A photorealistic landscape painter, Jessica Hess is known for her naturalistically painted urban scenes. Particularly drawn to the rundown and overlooked places that mark every city, she meticulously captures graffiti’s vibrant interruption amongst urban life, both celebrating and validating it through a fine art lens of oil paintings on canvas and gouache on paper. Her latest body of work will soon be on view at Hashimoto Contemporary. Titled Less Is More, the exhibition introduces a new series of hyperrealistic oil paintings that explore the architectural ephemerality. Expanding her ongoing survey of derelict spaces void of human presence, these vivid paintings transport the viewer to locations around the United States, such as the Heidelberg project in Detroit or the rural backroads of New England.
Using traditional and formal techniques such as oil, acrylic, and gouache, Jessica Hess creates hyper realistic paintings of industrial wasteland covered with graffiti and street art. Developing her work from an accumulation of images and impressions of abandoned architecture, she recreates contemporary subject matter in a very precise detail. Using photographs as a starting point for her work, she immortalizes buildings forgotten by all but the underground artists using them as their canvas. Removing trash, cars, and people from her works, she creates landscapes that are more perfect versions of the actual city. Composing a multiple abstract layers of meaning, she merges her imagination with realism of her actual scenery.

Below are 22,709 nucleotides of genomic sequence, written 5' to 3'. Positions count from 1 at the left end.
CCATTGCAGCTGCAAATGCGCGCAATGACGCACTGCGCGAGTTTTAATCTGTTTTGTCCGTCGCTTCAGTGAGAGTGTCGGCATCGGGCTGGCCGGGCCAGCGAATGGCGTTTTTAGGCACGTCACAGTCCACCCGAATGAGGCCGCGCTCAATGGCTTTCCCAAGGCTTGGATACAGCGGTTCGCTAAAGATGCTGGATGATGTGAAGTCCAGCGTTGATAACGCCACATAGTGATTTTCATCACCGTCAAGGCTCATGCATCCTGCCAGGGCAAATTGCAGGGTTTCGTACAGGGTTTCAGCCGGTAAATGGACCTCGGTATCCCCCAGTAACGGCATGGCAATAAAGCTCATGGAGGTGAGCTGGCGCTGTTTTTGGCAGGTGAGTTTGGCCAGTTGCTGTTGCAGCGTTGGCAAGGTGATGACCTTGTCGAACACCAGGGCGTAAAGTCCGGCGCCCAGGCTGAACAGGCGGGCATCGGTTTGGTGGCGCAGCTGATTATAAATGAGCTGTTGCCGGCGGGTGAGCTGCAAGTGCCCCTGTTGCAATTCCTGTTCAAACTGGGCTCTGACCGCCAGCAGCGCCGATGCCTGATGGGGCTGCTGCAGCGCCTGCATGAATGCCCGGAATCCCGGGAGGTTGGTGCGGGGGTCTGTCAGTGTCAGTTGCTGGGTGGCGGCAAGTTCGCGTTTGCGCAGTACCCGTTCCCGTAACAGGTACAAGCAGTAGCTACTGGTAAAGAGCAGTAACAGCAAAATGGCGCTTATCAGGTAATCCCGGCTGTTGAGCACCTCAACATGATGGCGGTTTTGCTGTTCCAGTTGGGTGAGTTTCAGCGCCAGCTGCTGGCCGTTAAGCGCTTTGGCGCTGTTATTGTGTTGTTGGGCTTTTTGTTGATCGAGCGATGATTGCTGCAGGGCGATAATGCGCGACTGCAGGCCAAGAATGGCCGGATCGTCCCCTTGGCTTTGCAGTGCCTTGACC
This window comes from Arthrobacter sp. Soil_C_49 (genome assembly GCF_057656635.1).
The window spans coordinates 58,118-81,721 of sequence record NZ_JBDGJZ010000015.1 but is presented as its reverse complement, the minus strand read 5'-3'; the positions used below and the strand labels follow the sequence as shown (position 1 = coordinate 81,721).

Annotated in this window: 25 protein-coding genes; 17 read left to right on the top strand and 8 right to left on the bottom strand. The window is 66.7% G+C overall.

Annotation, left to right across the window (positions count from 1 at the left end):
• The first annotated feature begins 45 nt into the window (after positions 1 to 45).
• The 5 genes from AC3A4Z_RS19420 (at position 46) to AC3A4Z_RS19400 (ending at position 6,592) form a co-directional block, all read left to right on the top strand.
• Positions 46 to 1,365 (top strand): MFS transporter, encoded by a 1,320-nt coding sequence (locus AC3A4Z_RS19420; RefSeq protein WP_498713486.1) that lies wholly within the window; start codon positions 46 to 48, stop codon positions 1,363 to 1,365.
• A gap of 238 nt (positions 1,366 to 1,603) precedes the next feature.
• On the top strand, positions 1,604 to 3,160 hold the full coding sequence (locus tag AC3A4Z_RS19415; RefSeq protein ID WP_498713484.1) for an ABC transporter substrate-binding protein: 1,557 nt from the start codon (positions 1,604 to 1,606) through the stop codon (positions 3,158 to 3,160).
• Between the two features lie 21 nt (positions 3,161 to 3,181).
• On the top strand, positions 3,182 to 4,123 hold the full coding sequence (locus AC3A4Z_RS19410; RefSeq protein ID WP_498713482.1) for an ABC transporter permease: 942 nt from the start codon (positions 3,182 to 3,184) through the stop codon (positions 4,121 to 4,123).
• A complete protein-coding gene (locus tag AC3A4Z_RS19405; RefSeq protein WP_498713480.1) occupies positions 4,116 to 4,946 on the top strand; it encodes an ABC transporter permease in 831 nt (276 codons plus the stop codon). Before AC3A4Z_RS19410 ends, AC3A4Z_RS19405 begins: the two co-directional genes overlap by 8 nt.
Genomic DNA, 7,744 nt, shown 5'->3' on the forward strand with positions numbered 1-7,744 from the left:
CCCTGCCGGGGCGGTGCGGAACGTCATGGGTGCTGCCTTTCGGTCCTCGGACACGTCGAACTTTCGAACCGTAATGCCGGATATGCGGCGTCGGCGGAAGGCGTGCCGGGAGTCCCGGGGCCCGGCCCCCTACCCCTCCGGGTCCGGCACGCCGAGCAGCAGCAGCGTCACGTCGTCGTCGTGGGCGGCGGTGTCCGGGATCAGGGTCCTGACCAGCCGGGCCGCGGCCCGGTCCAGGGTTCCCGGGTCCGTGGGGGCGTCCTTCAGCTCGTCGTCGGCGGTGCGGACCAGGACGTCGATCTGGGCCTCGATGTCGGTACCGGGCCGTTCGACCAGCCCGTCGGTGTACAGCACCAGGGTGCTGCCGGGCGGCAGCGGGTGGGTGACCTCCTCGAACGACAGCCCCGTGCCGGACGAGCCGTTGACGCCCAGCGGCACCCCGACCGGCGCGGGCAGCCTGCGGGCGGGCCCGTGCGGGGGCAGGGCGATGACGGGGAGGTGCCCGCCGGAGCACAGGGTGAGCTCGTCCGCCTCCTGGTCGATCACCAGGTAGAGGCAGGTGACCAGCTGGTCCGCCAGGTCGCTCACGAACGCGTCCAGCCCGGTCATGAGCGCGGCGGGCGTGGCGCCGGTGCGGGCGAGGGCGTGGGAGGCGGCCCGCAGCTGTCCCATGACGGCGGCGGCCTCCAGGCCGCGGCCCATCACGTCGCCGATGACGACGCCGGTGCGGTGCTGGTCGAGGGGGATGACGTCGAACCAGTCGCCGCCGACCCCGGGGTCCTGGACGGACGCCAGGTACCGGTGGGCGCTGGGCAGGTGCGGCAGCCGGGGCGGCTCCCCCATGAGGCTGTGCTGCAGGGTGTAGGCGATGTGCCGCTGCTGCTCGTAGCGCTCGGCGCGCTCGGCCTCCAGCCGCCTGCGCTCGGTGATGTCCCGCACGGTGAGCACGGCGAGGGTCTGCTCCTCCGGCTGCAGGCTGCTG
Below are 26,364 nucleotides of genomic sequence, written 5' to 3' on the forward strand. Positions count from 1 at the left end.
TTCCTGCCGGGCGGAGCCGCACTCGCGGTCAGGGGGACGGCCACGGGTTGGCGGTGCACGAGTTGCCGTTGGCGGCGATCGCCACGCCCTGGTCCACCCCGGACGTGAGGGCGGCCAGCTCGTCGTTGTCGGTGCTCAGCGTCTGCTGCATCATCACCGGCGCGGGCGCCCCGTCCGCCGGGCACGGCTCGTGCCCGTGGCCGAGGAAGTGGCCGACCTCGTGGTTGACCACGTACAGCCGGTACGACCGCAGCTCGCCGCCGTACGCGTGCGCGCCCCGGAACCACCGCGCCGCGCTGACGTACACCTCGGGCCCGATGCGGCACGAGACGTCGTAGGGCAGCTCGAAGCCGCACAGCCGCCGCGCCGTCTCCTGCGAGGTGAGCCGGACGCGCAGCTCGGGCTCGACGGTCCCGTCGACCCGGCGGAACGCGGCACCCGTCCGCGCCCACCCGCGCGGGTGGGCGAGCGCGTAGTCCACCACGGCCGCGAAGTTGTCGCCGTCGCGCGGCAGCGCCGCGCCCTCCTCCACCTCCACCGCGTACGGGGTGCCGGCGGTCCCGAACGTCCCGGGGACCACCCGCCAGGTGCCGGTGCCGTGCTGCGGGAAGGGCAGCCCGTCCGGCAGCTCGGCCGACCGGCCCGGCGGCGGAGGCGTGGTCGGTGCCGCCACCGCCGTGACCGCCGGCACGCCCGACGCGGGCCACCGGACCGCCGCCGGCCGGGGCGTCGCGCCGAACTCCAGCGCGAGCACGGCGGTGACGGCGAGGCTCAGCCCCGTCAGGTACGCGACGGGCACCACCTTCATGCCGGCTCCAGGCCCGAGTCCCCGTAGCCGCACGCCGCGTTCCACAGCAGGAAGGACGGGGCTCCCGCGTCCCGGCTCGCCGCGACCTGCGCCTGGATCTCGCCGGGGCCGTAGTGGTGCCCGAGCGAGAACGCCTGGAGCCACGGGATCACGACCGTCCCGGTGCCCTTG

By detailing the continuous change in these vacated structures, Hess’ latest body of work develops the narrative set forth by her previous series More Is More. Depicting graffiti saturated buildings that have been buffed over and abandoned homes that are boarded and repainted, her works provoke contemplation of the cyclical nature of our built environments. As in her previous work, she continues to skillfully manipulate the reality of her subjects through interventions of painterly abstraction. Showing an abandoned home in vibrant color, the painting North Adams is rendered to resemble a physical photo collage, showing an intermediary process between the original source and its final painted form.
Focusing on the structure, decay and subtle details of each location, Jessica Hess manages to encapsulate and preserve the often fleeting an ever-changing urban landscape, immortalizing each mark long after the walls have worn. The exhibition Less Is More will be on view at Hashimoto Contemporary in San Francisco from August 31st until September 23rd, 2017. The opening reception will be held on Thursday, August 31st from 6 to 9 p.m.
Featured images: Jessica Hess - T.L. Corner (detail); Jessica Hess - PDX Trains. All images courtesy of Hashimoto Contemporary.
San Francisco, United States of America